Although the organisation is supportive, flexible and a beacon of good practice, there are two specific people loosely connected to the main staff (and with who I unfortunately have to work closely) who are promoting the idea that it was bad before I started here and it’s getting worse now I have arrived and I am personally evil and offensive. It’s so fucking infuriating coming from two people who work with us to promote best practice and supposedly train others to perform better and more constructively in the arts to write a complaint about me that offered nothing but a list of things about me that annoyed them. No constructive comments - "she walked out when the course started, even though not everyone had arrived yet" is just an attack whereas "it would be helpful if she stayed in the room to welcome late comers" is something I can take on board and build on. I am extremely angry about this complaint: it is highly subjective, personal and judgemental with no reference to my actual duties except "sounding quite put out on the phone" and offers me nothing but a sense of failure when 1) it's really damaging at this point in my settling into the job and 2) their training careers are about empowerment and best practice / best management.

I’m being punished and judged for not being my predecessor which is ridiculous and embarrassing for them – can't they handle change? Are they unable to register me as a person with a different personality and different methods? They are a bit of a joke amongst the staff here and thankfully, no one has taken this complaint very seriously – apparently they file one against every new person in the organisation. But I am still burning with rage that they dare to write such personal and subjective, unpleasant, whining formal complaints that will stay in my file and come up at every appraisal and do nothing more than attack and assassinate, working along a strange and harsh line of judgement that is deeply personal and unknown to us. Utterly unconstructive, overly formal and yet totally personal, they seem to have lost the plot when it comes to dealing with me and seem only to want to give me a bad time rather than help me to help them: I thought I escaped this kind of shit when I started working here, but alas, sadly not.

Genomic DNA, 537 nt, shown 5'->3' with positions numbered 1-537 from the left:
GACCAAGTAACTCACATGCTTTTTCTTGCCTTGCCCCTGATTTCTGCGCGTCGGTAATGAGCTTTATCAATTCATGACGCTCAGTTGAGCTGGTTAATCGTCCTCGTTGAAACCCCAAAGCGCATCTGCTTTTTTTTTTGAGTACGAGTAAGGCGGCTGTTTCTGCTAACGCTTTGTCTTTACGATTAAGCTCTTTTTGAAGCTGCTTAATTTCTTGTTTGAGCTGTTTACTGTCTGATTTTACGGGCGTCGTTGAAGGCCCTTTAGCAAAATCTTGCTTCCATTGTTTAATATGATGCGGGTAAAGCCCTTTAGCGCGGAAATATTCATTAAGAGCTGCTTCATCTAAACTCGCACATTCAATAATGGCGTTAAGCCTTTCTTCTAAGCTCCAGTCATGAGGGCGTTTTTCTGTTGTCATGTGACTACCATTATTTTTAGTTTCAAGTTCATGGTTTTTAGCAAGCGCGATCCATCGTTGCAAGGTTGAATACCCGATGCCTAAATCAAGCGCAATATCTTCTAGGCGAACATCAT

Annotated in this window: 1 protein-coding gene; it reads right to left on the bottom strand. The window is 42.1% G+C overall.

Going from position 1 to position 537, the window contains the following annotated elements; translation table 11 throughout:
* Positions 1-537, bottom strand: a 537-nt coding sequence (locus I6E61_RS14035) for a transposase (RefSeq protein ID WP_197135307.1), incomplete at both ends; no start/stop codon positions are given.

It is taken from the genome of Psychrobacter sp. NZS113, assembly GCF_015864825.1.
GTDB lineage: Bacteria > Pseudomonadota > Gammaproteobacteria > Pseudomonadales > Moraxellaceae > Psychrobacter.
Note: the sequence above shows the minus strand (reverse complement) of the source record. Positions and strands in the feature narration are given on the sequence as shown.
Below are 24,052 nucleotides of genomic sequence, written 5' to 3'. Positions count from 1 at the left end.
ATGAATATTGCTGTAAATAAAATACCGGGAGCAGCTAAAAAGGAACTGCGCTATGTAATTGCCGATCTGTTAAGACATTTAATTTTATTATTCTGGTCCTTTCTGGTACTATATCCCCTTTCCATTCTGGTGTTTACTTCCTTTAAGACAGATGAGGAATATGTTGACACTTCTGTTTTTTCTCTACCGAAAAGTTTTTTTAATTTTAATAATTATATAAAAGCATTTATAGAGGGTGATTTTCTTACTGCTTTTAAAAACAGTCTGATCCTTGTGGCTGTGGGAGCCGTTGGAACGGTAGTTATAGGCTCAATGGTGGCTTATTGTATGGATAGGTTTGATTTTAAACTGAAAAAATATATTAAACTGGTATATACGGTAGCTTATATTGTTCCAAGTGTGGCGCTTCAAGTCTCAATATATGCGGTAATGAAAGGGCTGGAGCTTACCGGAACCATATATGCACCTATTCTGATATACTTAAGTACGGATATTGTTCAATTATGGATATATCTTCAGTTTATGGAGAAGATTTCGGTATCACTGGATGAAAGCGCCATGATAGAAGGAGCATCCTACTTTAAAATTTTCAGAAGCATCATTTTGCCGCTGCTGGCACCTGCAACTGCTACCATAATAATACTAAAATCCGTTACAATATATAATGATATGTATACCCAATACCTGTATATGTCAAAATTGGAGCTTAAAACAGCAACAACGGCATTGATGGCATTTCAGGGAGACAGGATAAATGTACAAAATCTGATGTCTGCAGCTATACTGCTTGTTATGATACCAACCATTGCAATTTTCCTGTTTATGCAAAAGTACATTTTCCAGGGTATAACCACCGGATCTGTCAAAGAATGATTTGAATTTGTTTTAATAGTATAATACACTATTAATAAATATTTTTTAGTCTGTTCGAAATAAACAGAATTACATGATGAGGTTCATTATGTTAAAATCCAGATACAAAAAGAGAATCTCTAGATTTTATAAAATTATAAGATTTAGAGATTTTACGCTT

God, I hate them both. And it is clearly and officially mutual.

Okay, rant over. To more pleasant things: gay penguins! A truly lovely story about our favourite aquatic birds becoming same-sex parents. Aw. The empathy-egg made go all melty inside.

And then to redeem the Dark Side, an amusing look at a young girl’s descent into the evils of Gothdom and her eventual journey back to the light. See quote above – so very fabulous. Warning: no naughty pictures but still not entirely safe work if your colleagues sit close enough to read the naughty words. (Thanks to Venusberg at his temporary home, via the ever interesting and another year older Prandial. Ta muchly)

And then this: Chavscum! Courtesy of my bro, who has as little tolerance of the Chav as I do, if not less. Seriously, we can both suffer aneurysms when we come into contact with people like this, and sometimes have moments of soiling ourselves with impotent and formless outrage. Well, he usually manages to avoid this. Innit. Wicked.

Boatie Flatmate: if you’re reading this, just… don't.

Friday, February 06, 2004

"Goldbrown upon the sated flood
The rockvine clusters lift and sway;
Vast wings above the lambent waters brood
Of sullen day.

A waste of waters ruthlessly
Sways and uplifts its weedy mane
Where brooding day stares down upon the sea
In dull disdain.

Uplift and sway, O golden vine,
Your clustered fruits to love's full flood,
Lambent and vast and ruthless as is thine

- Flood, James Joyce
A rather romantic and passionate way to describe the "in reality, quite unpleasant and mainly inconvenient" state of the office this morning. The toilets directly above where I sit have flooded and the result is now seeping onto my desk and all my paperwork. It is quite, quite horrid. And inconvenient. And doesn't smell very nice either. Bah.

However, I am feeling considerably calm and even-tempered today due to being far too temperamental and grumpy for the last month or so (it gets dull eventually, so I might give up and cheer up) and also, I had a fantastic dance class night. The regular teacher, who I've come to realise doesn't smile enough, was away and a different teacher took us for the session - and it was a really good class, much more active and challenging than I've gotten used to with the regular teacher. Interestingly, our replacement teacher had only been drafted in at short notice and was still going over notes for the class when we started arriving - and I think it was few sheets of handwritten movement notations - a very interesting set of squiggles and dashes and so on. Nice.